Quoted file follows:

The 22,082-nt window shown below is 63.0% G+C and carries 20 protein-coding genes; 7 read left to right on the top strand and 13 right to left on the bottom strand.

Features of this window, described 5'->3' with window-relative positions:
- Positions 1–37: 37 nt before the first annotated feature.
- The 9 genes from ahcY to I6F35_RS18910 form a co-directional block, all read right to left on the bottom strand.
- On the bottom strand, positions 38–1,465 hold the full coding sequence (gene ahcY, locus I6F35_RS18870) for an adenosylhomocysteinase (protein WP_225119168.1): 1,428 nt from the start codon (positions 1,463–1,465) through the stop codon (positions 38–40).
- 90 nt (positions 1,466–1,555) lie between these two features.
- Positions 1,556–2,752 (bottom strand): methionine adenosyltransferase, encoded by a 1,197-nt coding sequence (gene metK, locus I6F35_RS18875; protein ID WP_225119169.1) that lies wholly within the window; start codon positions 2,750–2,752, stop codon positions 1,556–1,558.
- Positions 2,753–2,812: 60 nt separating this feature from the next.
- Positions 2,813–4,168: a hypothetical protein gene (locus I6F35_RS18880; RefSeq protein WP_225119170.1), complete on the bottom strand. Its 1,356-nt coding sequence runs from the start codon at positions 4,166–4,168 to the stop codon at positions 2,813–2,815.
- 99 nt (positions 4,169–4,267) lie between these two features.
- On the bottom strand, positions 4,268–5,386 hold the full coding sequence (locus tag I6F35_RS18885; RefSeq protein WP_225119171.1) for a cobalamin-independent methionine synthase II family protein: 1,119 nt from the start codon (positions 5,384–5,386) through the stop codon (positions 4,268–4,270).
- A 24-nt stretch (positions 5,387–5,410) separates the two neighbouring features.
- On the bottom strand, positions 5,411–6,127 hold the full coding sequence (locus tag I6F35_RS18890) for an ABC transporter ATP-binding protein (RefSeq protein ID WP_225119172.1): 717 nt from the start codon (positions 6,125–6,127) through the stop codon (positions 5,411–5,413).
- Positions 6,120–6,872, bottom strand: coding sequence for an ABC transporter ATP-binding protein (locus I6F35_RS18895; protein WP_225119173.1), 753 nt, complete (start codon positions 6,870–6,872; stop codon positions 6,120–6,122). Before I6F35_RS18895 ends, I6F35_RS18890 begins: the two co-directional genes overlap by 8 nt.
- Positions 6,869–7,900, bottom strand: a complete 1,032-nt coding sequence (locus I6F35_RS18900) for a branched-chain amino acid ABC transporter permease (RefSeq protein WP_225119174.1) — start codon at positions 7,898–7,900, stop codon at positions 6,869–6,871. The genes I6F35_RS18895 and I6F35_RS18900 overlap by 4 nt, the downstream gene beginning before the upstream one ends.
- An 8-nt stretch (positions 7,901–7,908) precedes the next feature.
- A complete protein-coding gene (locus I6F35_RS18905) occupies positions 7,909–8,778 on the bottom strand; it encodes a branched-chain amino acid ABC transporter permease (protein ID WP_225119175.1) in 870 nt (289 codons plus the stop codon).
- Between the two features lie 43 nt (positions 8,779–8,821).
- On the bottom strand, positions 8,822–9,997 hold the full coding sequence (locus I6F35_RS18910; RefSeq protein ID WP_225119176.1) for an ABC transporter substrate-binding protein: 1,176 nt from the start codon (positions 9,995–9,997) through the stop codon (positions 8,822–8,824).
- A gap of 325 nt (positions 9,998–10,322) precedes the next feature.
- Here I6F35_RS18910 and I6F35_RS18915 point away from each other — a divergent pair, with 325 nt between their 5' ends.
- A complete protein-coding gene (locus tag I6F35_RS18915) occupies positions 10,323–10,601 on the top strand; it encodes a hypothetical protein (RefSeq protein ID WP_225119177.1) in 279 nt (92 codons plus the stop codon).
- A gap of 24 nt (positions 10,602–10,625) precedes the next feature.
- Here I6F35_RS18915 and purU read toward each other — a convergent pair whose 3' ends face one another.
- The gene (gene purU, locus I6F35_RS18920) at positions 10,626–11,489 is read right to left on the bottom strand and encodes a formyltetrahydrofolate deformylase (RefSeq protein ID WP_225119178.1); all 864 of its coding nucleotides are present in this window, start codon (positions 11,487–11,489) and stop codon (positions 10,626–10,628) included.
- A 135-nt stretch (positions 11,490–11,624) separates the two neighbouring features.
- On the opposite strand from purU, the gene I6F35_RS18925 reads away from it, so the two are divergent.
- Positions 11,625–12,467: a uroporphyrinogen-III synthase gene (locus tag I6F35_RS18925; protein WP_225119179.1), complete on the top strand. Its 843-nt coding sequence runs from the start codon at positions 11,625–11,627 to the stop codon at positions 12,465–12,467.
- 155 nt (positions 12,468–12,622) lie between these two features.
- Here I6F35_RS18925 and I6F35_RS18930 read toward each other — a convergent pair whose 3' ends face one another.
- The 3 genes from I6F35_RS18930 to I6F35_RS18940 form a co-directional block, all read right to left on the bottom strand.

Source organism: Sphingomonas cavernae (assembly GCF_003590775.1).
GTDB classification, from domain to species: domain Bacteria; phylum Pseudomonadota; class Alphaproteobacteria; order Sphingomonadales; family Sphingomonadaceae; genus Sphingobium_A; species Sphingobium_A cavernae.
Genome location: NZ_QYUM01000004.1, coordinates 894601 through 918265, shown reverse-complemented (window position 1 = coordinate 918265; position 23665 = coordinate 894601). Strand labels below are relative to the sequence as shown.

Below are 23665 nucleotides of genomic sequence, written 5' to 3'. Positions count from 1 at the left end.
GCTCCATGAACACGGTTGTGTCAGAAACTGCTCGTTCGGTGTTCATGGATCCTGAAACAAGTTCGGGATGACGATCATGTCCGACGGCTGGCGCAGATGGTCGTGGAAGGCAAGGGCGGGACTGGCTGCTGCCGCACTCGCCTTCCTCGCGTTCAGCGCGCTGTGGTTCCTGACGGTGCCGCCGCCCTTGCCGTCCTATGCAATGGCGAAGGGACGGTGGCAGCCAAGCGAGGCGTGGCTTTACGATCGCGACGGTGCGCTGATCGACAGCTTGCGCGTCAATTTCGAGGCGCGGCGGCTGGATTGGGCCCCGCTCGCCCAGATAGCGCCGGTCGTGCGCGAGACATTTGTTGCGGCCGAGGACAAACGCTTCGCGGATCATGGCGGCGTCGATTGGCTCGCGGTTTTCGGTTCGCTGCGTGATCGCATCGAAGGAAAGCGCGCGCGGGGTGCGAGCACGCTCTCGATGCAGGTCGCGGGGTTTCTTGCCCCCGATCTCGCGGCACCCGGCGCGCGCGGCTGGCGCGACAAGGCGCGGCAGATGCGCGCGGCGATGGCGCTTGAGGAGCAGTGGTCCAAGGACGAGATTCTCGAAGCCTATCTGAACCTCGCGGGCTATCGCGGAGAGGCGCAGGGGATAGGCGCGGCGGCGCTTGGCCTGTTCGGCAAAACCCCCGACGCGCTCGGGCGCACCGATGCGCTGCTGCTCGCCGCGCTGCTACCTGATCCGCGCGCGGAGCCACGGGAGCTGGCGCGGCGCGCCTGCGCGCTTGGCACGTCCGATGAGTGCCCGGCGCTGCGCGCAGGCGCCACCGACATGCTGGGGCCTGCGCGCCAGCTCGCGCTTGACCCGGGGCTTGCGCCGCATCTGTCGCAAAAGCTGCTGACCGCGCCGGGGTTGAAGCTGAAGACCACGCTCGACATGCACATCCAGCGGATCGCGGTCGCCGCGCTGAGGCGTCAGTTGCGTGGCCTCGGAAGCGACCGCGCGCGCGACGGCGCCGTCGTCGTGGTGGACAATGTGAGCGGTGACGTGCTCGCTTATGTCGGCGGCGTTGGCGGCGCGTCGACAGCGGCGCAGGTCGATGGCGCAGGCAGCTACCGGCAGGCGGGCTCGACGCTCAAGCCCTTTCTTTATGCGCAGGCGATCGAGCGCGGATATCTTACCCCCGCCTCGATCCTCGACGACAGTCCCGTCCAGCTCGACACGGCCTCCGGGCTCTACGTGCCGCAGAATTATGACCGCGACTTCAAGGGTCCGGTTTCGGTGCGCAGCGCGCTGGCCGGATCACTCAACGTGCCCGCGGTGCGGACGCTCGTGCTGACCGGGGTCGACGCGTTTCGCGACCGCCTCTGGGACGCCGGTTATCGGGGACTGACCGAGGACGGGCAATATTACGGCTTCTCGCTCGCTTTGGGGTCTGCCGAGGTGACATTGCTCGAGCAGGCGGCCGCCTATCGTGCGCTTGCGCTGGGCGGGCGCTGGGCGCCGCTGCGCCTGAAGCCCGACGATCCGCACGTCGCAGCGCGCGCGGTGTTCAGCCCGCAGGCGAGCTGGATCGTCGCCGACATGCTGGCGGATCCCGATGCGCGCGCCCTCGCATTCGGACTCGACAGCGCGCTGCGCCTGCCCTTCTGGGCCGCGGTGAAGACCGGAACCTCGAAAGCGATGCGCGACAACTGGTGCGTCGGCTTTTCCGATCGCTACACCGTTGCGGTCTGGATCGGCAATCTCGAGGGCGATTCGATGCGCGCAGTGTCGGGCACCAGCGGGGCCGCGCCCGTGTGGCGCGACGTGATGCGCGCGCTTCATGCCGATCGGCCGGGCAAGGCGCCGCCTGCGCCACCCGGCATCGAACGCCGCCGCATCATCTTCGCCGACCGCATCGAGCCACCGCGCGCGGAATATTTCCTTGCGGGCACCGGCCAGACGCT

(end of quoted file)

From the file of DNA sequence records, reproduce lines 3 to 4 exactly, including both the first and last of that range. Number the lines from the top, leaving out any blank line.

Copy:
- Positions 1–37: 37 nt before the first annotated feature.
- The 9 genes from ahcY to I6F35_RS18910 form a co-directional block, all read right to left on the bottom strand.